But, Kennedy points out, “This doesn’t mean that you need to avoid carbohydrates completely.” Instead, eat a healthy amount of good carbohydrates — such as those from fruits and vegetables, fat-free or low-fat dairy, and whole grains — including while snacking.
RELATED: How to Tell the Difference Between a Good Carb and a Bad Carb
When it comes to lowering your risk for diabetes complications, maintaining a healthy weight and controlling blood sugar go hand in hand. After all, being overweight can contribute to insulin resistance, the hallmark of type 2 diabetes.
“People are often amazed at the changes they see with even a little weight loss,” Kennedy says. Indeed, losing at least 5 to 7 percent of body weight can lead to improved insulin sensitivity and even help prevent prediabetes from progressing to full-blown type 2 diabetes, according to the Centers for Disease Control and Prevention (CDC).
But how you choose to lose weight matters. Remember that a healthy diet that promotes gradual weight loss of 1 to 2 pounds per week is best.
Unsure of which snacks are best for weight loss, improving blood sugar control, and boosting energy? Admittedly healthy choices can be challenging if you’re pressed for time or work in an office filled with processed, packaged snacks that contain high levels of sugar, salt, and fat. To help steer you in the right direction, here are 13 smart snacks for diabetes to help you meet your health goals.
Additional reporting by Barbara Kean
Why Did I Eat the Chips? A July 4th Diabetes Landmine, Explained
By Adam Brown
A restaurant mistake and four lessons I’m taking away from it…
July 4th was a beautiful day here in San Francisco, and my girlfriend Priscilla and I decided to walk to the Marina district for lunch. It was a gorgeous three-mile, hilly walk from our apartment – not unusual for us, but also not a short stroll.
I had a low-carb breakfast beforehand – a few strips of turkey bacon and a handful of nuts – without taking any mealtime insulin. I carried glucose tablets on the walk, just in case of a low. By the time we got to the restaurant, my glucose had gone from 97 to 145 back down to 85 mg/dl.
We chose a Mexican restaurant, which unfortunately had few low-carb options. (Fajitas, my usual order, were not listed.) I opted for the small appetizer meatballs (“albondigas”) and a side of plain black beans. I thought this was a pretty clever order, given the options.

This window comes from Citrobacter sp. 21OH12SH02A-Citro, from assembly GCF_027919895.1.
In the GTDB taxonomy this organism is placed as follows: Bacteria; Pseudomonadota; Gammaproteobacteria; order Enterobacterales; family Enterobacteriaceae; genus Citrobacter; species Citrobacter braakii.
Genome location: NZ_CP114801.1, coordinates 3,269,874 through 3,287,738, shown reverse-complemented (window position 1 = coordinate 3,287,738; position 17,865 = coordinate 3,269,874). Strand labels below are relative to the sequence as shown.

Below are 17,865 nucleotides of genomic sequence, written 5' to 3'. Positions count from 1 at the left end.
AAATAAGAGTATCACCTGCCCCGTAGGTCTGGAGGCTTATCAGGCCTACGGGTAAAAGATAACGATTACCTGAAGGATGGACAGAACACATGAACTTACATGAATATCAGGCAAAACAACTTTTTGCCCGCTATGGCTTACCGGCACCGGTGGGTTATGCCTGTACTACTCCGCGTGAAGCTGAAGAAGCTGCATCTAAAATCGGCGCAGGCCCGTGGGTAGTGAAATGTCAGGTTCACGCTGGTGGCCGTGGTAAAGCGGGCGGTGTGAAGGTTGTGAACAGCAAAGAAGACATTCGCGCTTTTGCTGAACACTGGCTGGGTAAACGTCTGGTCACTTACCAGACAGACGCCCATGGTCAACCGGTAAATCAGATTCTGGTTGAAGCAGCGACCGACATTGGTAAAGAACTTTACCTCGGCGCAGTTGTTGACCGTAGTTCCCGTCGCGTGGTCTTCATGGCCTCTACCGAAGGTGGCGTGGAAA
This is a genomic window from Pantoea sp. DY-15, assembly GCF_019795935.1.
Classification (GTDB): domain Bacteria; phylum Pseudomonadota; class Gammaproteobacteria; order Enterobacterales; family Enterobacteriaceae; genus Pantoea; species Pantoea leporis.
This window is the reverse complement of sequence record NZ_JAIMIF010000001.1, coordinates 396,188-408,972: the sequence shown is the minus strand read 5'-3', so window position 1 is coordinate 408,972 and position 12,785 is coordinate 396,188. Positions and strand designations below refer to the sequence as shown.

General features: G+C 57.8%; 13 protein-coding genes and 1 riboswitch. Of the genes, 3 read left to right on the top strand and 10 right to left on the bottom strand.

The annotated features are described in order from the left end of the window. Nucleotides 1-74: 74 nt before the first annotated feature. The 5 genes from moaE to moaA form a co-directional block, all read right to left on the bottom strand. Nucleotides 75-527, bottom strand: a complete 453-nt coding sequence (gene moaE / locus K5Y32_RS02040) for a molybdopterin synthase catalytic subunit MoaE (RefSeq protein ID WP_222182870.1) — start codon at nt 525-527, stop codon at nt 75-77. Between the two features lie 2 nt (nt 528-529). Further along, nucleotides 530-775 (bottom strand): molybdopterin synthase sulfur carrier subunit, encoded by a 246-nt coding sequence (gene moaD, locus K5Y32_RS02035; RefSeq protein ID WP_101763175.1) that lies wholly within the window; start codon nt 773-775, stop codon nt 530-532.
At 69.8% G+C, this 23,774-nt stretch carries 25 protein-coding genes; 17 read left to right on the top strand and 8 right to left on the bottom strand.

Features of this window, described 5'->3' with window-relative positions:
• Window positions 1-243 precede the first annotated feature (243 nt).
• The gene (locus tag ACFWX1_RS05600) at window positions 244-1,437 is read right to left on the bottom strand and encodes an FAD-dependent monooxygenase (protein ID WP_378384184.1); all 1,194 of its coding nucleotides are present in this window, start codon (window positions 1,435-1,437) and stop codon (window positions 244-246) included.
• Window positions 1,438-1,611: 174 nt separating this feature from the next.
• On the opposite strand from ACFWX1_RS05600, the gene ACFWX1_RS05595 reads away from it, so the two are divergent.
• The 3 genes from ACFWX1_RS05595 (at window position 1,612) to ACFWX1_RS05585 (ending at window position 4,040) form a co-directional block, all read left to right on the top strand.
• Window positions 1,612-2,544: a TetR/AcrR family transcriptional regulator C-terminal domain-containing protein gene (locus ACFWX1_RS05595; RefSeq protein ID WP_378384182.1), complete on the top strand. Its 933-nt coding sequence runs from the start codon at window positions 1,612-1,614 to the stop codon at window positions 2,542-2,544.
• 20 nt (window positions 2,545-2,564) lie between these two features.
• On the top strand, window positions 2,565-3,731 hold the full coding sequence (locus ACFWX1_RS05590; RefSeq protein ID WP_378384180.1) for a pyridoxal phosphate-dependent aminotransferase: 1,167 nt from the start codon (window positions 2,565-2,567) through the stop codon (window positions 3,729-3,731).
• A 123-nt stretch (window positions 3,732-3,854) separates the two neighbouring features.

And then the trouble started.
The waitress came by and deposited a medium-sized bowl of freshly baked, salty tortilla chips in the middle of our table. I harmlessly gobbled a few, as my glucose was steadily dropping. But alas, with the salty floodgates open, I then picked a few more – then a few more, and a few more. About 20 chips in, I realized I was way overboard and needed to take some insulin to cover the unplanned-for white carbs. Oops.
I also moved the chips to the other side of the table and further away from my mouth. But as we continued to wait, I continued to gobble – chip by chip. I probably ate 30 chips in total, but who knows; I wasn’t counting.
Lunch finally came, I took another dose of insulin for the carbs in the black beans, and we enjoyed our meal. Here’s the full trace of my glucose on July 4, from 8am to midnight.
Over the past 90 days, my blood sugar has been over 180 mg/dl only 2% of the time, so at 275 mg/dl – a glucose level I see rarely – I felt awful. I was also frustrated with myself: “WHY DID I EAT THE CHIPS??!!”
I knew we were walking three miles back home, and combined with extra insulin to cover the high, I came back under 140 mg/dl three hours later. All in all, I needed 51 units of insulin on July 4, which is nearly double the amount I normally use.
The obvious takeaway here is not that interesting: I ate too many chips and regretted it. But as I’m writing this 24 hours later, there are some interesting lessons I want to call out. Part of this is for my own selfish benefit, as writing helps me internalize what I might do differently next time. Let me know what you think!
1. “Carb stacking” is a sinister snowball; know my domino foods and plan accordingly.
Chip-by-chip, I didn’t think I was doing that much damage. But 30 chips could easily have been 60 grams of carbs, which is triple the number I eat in a typical meal.
This concept of “carb stacking” could also be phrased as “Eating tiny amounts of unplanned carbs repeatedly, without measuring them out or realizing the blood glucose snowball I am creating.”